‘Evangelicals for Life’ participants join Catholics in annual march

march for life
Dunia Minnium of Voorhees, N.J., holds a cross during the 2013 March for Life in Washington, D.C. on Jan. 25. RNS photo by Adelle M. Banks.
march for life

Dunia Minnium of Voorhees, N.J., holds a cross during the 2013 March for Life in Washington, D.C. RNS photo by Adelle M. Banks

WASHINGTON (RNS) The March for Life — an annual rally held for four decades to protest the 1973 Roe v. Wade decision of the Supreme Court that legalized abortion — has long been dominated by Roman Catholics.

But evangelical leaders expect that on Friday (Jan. 22), there will be more evangelicals walking beside them. That’s the result of Catholic and evangelical conservatives bridging the divide to work on issues of common concern, they said.

Several hundred evangelicals gathered on the eve of the rally at a hotel near the U.S. Capitol, pledging to join forces with Catholics in the anti-abortion effort.

“There’s no tension between evangelicals and Catholics on this issue,” said Russell Moore, president of the Southern Baptist Ethics and Religious Liberty Commission, in an interview. However, he added that Catholics have been “more intentional about communicating the march to their constituents and see the value.”

After attending on his own and bringing seminary students to Washington for the march a few years ago, Moore partnered with Focus on the Family’s Jim Daly to step up evangelical involvement in the anti-abortion protest.

Daly sees a generational shift.

“When you look at the under-50 crowd, you probably have more accommodation for people’s theological beliefs and then you have collaboration when it comes to the big issues in the culture today like life, abortion, marriage,” he said.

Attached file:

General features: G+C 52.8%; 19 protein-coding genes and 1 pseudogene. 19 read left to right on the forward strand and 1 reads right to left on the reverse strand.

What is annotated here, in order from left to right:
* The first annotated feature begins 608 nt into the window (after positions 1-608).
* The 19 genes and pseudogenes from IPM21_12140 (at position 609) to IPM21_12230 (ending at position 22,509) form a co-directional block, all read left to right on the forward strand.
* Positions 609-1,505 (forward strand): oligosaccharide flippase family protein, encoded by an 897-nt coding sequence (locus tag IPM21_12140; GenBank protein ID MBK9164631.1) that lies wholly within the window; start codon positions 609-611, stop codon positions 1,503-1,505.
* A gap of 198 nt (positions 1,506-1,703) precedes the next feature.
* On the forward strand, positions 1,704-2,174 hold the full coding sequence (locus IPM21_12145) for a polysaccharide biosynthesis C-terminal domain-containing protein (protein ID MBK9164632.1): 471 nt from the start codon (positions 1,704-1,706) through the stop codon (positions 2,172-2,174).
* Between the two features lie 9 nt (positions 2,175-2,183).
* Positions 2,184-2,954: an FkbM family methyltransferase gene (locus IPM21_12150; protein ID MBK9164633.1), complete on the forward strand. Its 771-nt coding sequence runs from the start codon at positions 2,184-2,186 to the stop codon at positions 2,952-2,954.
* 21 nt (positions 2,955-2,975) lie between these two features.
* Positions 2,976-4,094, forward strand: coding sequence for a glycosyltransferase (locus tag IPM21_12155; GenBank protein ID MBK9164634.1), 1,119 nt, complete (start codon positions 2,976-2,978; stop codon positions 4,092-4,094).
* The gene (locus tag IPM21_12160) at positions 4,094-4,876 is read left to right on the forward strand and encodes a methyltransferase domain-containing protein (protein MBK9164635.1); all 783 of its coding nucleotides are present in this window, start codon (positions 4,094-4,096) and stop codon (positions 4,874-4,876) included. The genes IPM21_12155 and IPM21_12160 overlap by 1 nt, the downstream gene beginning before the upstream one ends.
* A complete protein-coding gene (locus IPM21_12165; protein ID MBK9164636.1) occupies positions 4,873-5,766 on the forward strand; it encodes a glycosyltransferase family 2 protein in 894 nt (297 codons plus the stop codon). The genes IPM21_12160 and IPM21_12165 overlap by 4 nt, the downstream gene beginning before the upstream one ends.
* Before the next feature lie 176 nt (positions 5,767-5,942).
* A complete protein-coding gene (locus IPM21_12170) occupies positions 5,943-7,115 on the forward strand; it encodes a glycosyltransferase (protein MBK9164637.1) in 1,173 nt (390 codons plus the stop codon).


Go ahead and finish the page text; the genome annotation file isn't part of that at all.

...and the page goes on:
Those in attendance at the Evangelicals for Life meeting said they are coming for the first time to the march.

“We do want to have a voice but we don’t know how so I think this is a platform,” said Greg Gibson, pastor of a Southern Baptist church in Knoxville, Tenn. Gibson, 29, said he and other young pastors hope to be further equipped to help their congregations take more action against abortion but with “convictional kindness” toward those who disagree with them.

RELATED STORY: Supreme Court will wade back into abortion debate

jeanne monahan

March for Life President Jeanne Mancini, who succeeded the late Nellie Gray as leader of the organization in 2013, has sought greater evangelical support, hiring an assistant director to reach out to evangelicals. Religion News Service photo by Adelle M. Banks

March for Life President Jeanne Mancini, who succeeded the late Nellie Gray as leader of the organization in 2013, has sought greater evangelical support, hiring an assistant director to reach out to evangelicals. In 2014, one of the headliners was Focus on the Family founder James Dobson.

This year, Daly and Moore are on the list of speakers at the rally.

Other speakers at the evangelical pre-conference included David Daleiden, who produced recent undercover videos of Planned Parenthood.

“We continue to be very concerned with abortion and we’re opposed to abortion,” said Ron Sider, president emeritus of Evangelicals for Social Action, in an interview after speaking to the conference. “We want to reduce it, but it also relates to death by starvation and smoking and racism.”